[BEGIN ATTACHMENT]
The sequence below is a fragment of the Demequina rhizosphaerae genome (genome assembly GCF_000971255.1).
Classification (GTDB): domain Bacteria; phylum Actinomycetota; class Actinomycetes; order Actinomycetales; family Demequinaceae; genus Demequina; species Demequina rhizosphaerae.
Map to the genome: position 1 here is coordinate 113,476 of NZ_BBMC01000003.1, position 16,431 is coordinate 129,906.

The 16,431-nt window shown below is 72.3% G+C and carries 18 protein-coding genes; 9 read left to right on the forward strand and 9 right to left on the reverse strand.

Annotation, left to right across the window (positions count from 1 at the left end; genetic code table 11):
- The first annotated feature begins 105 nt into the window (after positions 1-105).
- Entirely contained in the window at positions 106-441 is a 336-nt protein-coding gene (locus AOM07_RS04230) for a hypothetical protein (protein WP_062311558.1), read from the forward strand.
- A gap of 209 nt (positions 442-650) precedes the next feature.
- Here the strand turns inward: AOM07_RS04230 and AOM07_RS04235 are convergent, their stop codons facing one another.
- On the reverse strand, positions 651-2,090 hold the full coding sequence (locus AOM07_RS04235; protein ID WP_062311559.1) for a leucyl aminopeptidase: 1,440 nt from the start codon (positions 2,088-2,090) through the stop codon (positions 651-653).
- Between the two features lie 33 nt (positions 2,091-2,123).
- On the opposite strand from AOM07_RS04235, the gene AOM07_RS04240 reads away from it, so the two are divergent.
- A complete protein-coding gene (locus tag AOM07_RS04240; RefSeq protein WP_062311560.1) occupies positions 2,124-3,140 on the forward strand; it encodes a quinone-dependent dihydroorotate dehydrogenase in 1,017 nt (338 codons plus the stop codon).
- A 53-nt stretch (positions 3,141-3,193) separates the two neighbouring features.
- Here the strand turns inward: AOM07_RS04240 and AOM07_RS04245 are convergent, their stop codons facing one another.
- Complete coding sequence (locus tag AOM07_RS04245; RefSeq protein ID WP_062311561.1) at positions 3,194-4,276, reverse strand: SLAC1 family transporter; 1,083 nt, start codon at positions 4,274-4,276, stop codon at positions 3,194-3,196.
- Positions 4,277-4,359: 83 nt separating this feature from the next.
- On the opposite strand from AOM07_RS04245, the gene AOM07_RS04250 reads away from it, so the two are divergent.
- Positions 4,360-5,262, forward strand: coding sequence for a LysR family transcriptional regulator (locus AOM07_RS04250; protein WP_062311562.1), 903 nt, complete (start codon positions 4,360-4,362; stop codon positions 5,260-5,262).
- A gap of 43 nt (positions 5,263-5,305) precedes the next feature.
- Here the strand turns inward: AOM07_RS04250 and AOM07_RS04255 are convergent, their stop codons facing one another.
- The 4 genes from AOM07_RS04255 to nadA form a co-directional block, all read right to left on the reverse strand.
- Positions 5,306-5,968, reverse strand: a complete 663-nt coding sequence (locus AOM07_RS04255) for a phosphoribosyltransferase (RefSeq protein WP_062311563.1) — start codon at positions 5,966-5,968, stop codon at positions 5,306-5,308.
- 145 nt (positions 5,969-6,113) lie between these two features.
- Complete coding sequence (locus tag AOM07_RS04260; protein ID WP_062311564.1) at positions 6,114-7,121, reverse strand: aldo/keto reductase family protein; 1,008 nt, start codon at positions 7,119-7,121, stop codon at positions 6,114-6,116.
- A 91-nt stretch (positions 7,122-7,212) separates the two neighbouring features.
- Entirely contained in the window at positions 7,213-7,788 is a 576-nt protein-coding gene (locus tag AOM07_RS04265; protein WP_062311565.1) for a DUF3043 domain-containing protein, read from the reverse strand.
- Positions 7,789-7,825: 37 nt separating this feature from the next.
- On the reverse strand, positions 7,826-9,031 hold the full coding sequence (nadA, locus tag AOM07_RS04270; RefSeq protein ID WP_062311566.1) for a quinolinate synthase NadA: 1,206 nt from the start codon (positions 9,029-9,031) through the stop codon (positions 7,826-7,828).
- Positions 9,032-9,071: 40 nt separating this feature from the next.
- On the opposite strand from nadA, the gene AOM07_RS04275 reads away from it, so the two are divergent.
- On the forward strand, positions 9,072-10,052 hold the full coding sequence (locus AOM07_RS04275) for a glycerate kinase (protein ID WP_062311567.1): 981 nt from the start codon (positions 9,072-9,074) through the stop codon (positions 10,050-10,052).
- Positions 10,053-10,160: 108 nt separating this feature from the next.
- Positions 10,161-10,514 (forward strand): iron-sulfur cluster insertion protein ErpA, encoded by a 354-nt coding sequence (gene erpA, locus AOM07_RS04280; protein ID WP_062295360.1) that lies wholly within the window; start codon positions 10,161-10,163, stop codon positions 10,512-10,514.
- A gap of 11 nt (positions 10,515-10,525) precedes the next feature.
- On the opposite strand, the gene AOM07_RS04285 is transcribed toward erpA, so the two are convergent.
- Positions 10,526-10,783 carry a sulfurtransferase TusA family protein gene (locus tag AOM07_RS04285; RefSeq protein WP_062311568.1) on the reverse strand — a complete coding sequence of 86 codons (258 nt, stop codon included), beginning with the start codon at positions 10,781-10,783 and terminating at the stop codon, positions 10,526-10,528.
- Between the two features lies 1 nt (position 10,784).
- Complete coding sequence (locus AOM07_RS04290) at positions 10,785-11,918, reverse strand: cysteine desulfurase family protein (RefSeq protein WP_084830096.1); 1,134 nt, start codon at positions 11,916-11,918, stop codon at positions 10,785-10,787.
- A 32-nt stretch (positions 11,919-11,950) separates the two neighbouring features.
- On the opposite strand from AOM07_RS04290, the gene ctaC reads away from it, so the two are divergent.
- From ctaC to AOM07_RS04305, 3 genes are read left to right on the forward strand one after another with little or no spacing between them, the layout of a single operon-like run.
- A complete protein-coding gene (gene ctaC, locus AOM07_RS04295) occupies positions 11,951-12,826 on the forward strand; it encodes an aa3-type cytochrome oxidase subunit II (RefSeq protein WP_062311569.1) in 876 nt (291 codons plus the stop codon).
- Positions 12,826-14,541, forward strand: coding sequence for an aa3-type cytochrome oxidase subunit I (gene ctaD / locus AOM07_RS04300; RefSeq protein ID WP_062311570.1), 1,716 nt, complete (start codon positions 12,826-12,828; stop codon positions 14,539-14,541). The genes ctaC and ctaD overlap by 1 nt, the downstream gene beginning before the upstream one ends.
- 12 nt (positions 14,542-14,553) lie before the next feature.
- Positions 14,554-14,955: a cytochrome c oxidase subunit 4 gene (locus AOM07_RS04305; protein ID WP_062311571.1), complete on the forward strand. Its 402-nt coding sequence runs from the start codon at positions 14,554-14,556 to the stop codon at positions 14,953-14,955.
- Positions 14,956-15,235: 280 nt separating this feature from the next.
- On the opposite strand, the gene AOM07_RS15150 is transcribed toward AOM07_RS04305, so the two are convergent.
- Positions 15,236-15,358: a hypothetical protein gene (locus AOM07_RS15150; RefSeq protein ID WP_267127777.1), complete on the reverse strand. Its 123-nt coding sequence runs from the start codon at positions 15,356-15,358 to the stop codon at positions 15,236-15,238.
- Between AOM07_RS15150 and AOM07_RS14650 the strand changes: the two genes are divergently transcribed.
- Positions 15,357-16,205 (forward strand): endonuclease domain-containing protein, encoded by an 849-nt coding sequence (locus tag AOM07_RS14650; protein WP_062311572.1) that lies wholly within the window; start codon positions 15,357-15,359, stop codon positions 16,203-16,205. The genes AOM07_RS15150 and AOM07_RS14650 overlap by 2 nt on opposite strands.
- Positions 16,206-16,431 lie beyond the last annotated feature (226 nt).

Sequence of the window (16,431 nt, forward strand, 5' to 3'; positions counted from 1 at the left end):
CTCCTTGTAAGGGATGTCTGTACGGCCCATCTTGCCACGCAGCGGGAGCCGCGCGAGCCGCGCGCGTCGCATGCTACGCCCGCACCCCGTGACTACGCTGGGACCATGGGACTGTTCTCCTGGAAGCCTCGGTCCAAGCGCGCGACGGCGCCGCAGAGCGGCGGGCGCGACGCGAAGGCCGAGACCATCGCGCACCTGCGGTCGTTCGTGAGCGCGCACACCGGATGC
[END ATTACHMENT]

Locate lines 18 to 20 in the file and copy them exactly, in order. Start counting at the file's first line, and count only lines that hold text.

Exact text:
- On the opposite strand from AOM07_RS04245, the gene AOM07_RS04250 reads away from it, so the two are divergent.
- Positions 4,360-5,262, forward strand: coding sequence for a LysR family transcriptional regulator (locus AOM07_RS04250; protein WP_062311562.1), 903 nt, complete (start codon positions 4,360-4,362; stop codon positions 5,260-5,262).
- A gap of 43 nt (positions 5,263-5,305) precedes the next feature.